MRA hearing continues with no resolution; plans already in place for another meeting

Ezra Maille
Black Mountain News
Montreat Board of Adjustment members continued to hear arguments on Dec. 13. in deciding whether or not to grant a special use permit to the MRA for a new lodge.

The Board of Adjustment hearing on a special use permit for the Mountain Retreat Association's proposed lodge continued Dec. 13 without a resolution but plenty of debate surrounding the town's comprehensive plan.

The next session is Dec. 15 at 10 a.m. at Montreat Town Hall. 

"We have about six witnesses or so," said Chairman Mark Spence on how many witnesses still remain to be called from the opposition who has yet to present its case. 

Much of the debate centered around Montreat's comprehensive plan, a set of laws and guidelines that the MRA's proposed lodge must follow, and the testimony of Scott Shuford an expert witness on planning and zoning, who remained on the stand for nearly 3 1/2 of the five hours allotted. 

So far, the hearing has spanned more than 20 hours throughout four different sessions. The most recent meeting, set for Nov. 17, was postponed due an illness from one of the parties' lawyers. 

Roughly 10 members of the public attended the meeting at Gaither Chapel on the Montreat College Campus, including two members of the town council, Jane Alexander and Mayor Pro Tem Tom Widmer. Board member Bill Solomon was unable to attend due to an illness, according to Spence. 

The hearing continued from where the previous meeting left off on Nov. 4. T.C. Morphis, the lawyer representing the MRA, called Shuford to the stand who has more than 40 years of city planning experience. 

During direct examination, Morphis questioned Shuford about the impact of the new lodge on the surrounding properties. 

"It doesn't encroach upon these properties," Shuford testified. 

The lodge proposal would do away with 60 trees and three of the original structures on the MRA property: Galax House, Chestnut Lodge and Lord Apartments. The proposal includes the replanting of 80 trees for a net gain of 20 trees on the site, situated between Georgia Terrace and Assembly Drive. 

The new hotel would include 40 guest rooms with private baths, a courtyard area and a 30-space parking garage. Including the half basement and parking garage, the entire area totals 40,000 square feet. 

The opposition is made up of the Jones family, represented by attorney John Noor, and the Hayner family, represented by attorney James Whitlock. Both families hold property adjacent to the proposed lodge site.

After Spence sustained an objection from the opposition as to Shuford's ability to testify on certain subjects as an expert witness, Morphis appealed to the board for a vote, to which the board agreed to overturn Spence's ruling and hear Shuford's testimony.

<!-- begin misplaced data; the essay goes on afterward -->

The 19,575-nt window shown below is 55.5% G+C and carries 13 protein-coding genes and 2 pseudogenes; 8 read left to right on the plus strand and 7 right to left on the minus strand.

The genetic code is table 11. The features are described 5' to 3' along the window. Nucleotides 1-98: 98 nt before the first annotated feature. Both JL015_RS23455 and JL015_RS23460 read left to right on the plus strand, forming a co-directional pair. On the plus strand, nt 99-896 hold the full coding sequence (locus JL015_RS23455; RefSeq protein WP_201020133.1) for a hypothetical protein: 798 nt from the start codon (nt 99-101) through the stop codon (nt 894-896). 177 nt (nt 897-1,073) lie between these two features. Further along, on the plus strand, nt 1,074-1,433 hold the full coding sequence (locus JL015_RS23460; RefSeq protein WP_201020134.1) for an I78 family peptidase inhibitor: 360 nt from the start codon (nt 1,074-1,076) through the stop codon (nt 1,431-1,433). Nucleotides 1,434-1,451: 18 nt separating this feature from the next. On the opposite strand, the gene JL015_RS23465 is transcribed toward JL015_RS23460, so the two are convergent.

Shuford continued in his testimony that the proposal does comply with the town's comprehensive plan. As the zoning regulations of the town were recently updated, the four lodges currently on the MRA property exist in nonconforming use, as confirmed by Shuford's testimony. 

According to the town zoning ordinance and comprehensive plan, "lodge" falls under the category of "hotel" and must be cited as a commercial use rather than an institutional use. Under the town definitions in the comprehensive plan, "institutional" differs from "commercial" use. 

However, the comprehensive plan, corroborated by Shuford, identifies virtually no commercial use areas. 

Board members pointed out that the comprehensive plan was adopted roughly 14 years ago. Although it was intended to be updated within 5 to 10 years, the plan has yet to be amended. 

Nevertheless, Shuford testified that the plan must be followed. 

John Noor, attorney for the Jones family, whose property sits adjacent to the MRA, cross examines a witness at the Dec. 13 meeting of the Board of Adjustment.

Shuford said the plan states to "allow limited commercial development," not no commercial development. In cross examination, Noor referred to a survey conducted by the town prior to the adoption of the comprehensive plan, where 80% of respondents agreed that the town "should not allow commercial development in key areas."

Given that there is no commercial zoning district in Montreat, according to Shuford, the majority of Montreat is zoned as a residential district. Shuford testified that no matter how the new lodge is zoned, Montreat would remain mostly residential. 

After Shuford, Scott Adams, the zoning administrator for the town, retook the stand for the remainder of the meeting. 

Although much of Adams' testimony had already been recorded during his first appearance on the stand on Oct. 21, both parties examined and re-questioned the zoning administrator on zoning, use and parking. 

The regular Board of Adjustment meeting scheduled for Dec. 16 is unrelated to the MRA hearing. 

The MRA plans to present one final witness on Dec. 15 before the opposition will present its case. Anne Hayner, the only member of the community deemed by the board to have standing in the hearing, said she will call one witness.